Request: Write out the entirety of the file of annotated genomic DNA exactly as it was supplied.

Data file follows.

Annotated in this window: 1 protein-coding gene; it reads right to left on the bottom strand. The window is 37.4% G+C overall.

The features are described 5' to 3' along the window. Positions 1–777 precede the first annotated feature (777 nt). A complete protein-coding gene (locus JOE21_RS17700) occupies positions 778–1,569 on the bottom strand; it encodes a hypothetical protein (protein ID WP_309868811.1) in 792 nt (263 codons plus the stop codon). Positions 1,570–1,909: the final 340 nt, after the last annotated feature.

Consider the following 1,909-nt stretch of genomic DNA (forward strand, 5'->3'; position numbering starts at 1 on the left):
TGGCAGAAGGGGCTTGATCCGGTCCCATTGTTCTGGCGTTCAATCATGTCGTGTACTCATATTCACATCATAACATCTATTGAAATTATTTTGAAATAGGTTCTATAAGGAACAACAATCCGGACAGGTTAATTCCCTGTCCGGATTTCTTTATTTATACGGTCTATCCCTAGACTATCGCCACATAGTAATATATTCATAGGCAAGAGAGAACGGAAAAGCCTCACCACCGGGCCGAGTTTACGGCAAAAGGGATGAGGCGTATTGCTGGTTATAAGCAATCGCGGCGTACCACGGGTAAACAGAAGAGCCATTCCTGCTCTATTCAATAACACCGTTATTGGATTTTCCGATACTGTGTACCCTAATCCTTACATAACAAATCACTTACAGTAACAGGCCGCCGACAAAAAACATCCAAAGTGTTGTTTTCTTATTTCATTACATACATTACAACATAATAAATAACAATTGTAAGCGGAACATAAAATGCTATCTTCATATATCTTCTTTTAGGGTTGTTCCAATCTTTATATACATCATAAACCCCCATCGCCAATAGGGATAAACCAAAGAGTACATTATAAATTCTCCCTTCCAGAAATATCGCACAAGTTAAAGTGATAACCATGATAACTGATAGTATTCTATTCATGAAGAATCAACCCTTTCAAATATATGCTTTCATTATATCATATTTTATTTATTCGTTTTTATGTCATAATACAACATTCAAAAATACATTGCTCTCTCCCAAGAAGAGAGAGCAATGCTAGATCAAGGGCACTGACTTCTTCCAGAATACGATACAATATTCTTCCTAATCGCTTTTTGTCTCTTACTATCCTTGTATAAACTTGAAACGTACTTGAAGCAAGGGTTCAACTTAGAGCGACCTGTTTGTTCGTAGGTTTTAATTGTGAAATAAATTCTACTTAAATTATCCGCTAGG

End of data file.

Annotated in this window: 1 protein-coding gene; it reads right to left on the bottom strand. The window is 37.4% G+C overall.

The features are described 5' to 3' along the window. Positions 1–777 precede the first annotated feature (777 nt). A complete protein-coding gene (locus JOE21_RS17700) occupies positions 778–1,569 on the bottom strand; it encodes a hypothetical protein (protein ID WP_309868811.1) in 792 nt (263 codons plus the stop codon). Positions 1,570–1,909: the final 340 nt, after the last annotated feature.

Consider the following 1,909-nt stretch of genomic DNA (forward strand, 5'->3'; position numbering starts at 1 on the left):
TGGCAGAAGGGGCTTGATCCGGTCCCATTGTTCTGGCGTTCAATCATGTCGTGTACTCATATTCACATCATAACATCTATTGAAATTATTTTGAAATAGGTTCTATAAGGAACAACAATCCGGACAGGTTAATTCCCTGTCCGGATTTCTTTATTTATACGGTCTATCCCTAGACTATCGCCACATAGTAATATATTCATAGGCAAGAGAGAACGGAAAAGCCTCACCACCGGGCCGAGTTTACGGCAAAAGGGATGAGGCGTATTGCTGGTTATAAGCAATCGCGGCGTACCACGGGTAAACAGAAGAGCCATTCCTGCTCTATTCAATAACACCGTTATTGGATTTTCCGATACTGTGTACCCTAATCCTTACATAACAAATCACTTACAGTAACAGGCCGCCGACAAAAAACATCCAAAGTGTTGTTTTCTTATTTCATTACATACATTACAACATAATAAATAACAATTGTAAGCGGAACATAAAATGCTATCTTCATATATCTTCTTTTAGGGTTGTTCCAATCTTTATATACATCATAAACCCCCATCGCCAATAGGGATAAACCAAAGAGTACATTATAAATTCTCCCTTCCAGAAATATCGCACAAGTTAAAGTGATAACCATGATAACTGATAGTATTCTATTCATGAAGAATCAACCCTTTCAAATATATGCTTTCATTATATCATATTTTATTTATTCGTTTTTATGTCATAATACAACATTCAAAAATACATTGCTCTCTCCCAAGAAGAGAGAGCAATGCTAGATCAAGGGCACTGACTTCTTCCAGAATACGATACAATATTCTTCCTAATCGCTTTTTGTCTCTTACTATCCTTGTATAAACTTGAAACGTACTTGAAGCAAGGGTTCAACTTAGAGCGACCTGTTTGTTCGTAGGTTTTAATTGTGAAATAAATTCTACTTAAATTATCCGCTAGG